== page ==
George Lois at Esquire: Warning, Magazine Loaded
Friday, April 25, 2008
NEW YORK -- Muhammad Ali, shirtless in white satin boxing shorts and pierced with six arrows, poses as Saint Sebastian, a martyr to his faith. The April 1968 Esquire magazine cover was one of the most iconic images of the decade, tying together the incendiary issues of the Vietnam War, race and religion.
The photo is so powerful that some people of a certain age remember where they were when they saw it for the first time -- thanks to George Lois.
Now his work is showcased in an exhibit, "George Lois: The Esquire Covers," that opens at the Museum of Modern Art on Friday and runs through March 31, 2009. Organized by curatorial assistant Christian Larsen, the show features 32 of the most memorable of the 92 covers Lois created for Esquire from 1962 to 1972.
The covers include the famous image of Andy Warhol drowning in his own Campbell's Soup can on the May 1969 issue and the November 1967 issue that depicts a sweetly smiling Svetlana Stalin with a drawn-on mustache, looking very much like her dictator father. Then there's heavyweight champ Sonny Liston in a Santa hat in December 1963, the height of the civil rights movement.
As Lois has declared again and again, "They weren't just covers." Rather, they were powerful political statements that transcended their medium.
In the early 1960s, the times were definitely changing and Esquire, with its long history as a highly literary though somewhat racy men's magazine, wasn't keeping up. The writing was as good as ever, but sales were dropping; its covers were failing to do their job.
"The statements inside are useless unless there is a statement on the outside," Lois says. So, with an acute prescience, a hardheaded willingness to enter the political arena and a willing editor, every month Lois created statements that were difficult to ignore.
Among the most affecting are the Vietnam covers: The October 1966 cover in which the horrified cry from a GI in Vietnam -- "Oh my God: We hit a little girl" -- screams in bold white letters against black; and later, in November 1970, Lt. William Calley, the man responsible for ordering and participating in the murder of hundreds of women and children at My Lai, is pictured in uniform surrounded by four Vietnamese children.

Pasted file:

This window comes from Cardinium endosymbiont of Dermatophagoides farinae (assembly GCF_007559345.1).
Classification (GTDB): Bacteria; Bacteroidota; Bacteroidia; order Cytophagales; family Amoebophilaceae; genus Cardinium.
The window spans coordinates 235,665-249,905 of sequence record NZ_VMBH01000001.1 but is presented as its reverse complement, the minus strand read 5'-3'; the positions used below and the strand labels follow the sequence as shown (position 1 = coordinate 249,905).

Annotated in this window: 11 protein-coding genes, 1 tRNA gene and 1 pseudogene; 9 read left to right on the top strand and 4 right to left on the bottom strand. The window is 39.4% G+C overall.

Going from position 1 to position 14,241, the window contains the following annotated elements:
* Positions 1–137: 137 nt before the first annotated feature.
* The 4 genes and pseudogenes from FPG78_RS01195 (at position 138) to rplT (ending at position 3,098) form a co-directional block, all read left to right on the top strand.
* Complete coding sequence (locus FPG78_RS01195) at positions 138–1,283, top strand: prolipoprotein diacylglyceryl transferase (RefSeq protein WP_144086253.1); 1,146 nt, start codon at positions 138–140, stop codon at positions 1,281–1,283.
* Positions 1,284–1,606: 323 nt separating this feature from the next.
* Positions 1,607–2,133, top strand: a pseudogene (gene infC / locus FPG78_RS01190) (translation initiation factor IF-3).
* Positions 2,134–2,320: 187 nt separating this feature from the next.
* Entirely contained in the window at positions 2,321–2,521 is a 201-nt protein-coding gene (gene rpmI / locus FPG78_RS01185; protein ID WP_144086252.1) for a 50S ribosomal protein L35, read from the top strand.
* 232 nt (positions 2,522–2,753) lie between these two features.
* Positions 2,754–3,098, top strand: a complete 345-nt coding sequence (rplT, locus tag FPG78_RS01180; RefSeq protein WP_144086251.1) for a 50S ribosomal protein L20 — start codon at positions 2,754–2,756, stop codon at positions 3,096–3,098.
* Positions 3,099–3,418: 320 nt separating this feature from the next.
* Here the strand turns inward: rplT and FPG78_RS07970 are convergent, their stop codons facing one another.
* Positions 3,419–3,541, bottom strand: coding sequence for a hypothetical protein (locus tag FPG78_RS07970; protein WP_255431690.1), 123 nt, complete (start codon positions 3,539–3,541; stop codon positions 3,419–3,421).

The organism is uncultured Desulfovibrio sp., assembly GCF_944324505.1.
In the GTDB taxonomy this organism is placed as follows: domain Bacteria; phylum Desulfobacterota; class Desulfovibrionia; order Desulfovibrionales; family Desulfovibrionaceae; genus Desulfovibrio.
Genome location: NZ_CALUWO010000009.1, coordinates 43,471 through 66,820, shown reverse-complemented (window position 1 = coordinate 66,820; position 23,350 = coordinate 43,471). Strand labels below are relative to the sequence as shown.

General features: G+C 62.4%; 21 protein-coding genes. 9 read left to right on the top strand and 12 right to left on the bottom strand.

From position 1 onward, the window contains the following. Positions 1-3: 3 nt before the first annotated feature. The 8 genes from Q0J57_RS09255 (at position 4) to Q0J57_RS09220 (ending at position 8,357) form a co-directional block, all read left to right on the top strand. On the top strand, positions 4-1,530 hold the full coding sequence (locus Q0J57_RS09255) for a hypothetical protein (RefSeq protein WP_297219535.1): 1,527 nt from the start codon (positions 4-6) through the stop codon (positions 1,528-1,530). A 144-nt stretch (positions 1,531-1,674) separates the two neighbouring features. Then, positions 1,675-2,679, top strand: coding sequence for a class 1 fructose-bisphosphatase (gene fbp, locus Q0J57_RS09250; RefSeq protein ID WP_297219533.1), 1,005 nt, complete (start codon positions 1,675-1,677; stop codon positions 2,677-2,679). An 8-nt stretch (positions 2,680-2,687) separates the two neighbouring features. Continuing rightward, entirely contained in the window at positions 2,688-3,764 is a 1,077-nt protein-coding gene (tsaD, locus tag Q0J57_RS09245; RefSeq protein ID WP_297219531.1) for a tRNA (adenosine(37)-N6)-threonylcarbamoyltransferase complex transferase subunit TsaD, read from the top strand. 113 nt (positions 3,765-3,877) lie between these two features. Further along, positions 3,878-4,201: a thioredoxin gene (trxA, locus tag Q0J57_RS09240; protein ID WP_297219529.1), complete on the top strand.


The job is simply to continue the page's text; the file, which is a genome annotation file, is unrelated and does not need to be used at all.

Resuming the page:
These were not just covers. They were blaring statements of political, cultural and social issues, and were head-on challenges to those who saw them at newsstands.
Born in 1931 in the Bronx, Lois began his career in 1953 in CBS's advertising and promotions department, and after 55 years in the business and massive ad campaigns for such organizations as MTV, USA Today and Tommy Hilfiger, he has become as much an icon as his work. He's old school: gregarious, forceful, always after something and always able to sell it to you when he finds it. But during his decade at Esquire, he was also a man who was deeply in touch with the times and deeply committed to getting the readers' attention honestly.
There were no tricks in the covers. Harold Hayes, who was Lois's good friend and Esquire's editor, would give Lois a quick rundown of the issue and Lois would come back with an image. It was that simple.
The MoMA exhibition is "by far the most thrilling" of Lois's many recognitions because, he says, "I have always seen myself as an artist. And this is the Museum of Modern Art. And I am an artist."
During the '60s and 1970s, when he headed his own agency, Paper Koenig Lois, he tried to help "trigger a creative revolution" in advertising by weeding out the unnecessary and perfecting the art of simple, trenchant representation. But the revolution failed, he says, citing today's covers: meaningless images of celebrities crammed into every inch of space.
Is there anything that catches his eye when he walks by a newsstand? "No," he answers immediately, shaking his head, "not a thing."
It's easy to forget that the Esquire covers in the MoMA show are at heart advertisements -- advertising may yet have a future in fine art museums. Curator Larsen explains that while MoMA has a history of "embracing all graphic forms," it is helping to chart new ground with this exhibit.
The issues of advertising as high art or the ways in which popular culture transitions to artistic culture are extremely relevant and loaded questions, which are effectively skirted by MoMA's show. Lois's covers are meaningful cultural aesthetic statements first and methods of selling a magazine second.
That's what makes these images "iconic," Larsen says: The images communicate directly with the audience. Lois's covers were political, daring, controversial, funny, irreverent and relevant not only to what was inside the magazine, but to the culture at large.
His job was to sell you the magazine, a job he took quite seriously. His mission was to conceive of, and execute, an artistic legacy that is just as meaningful today as 40 years ago.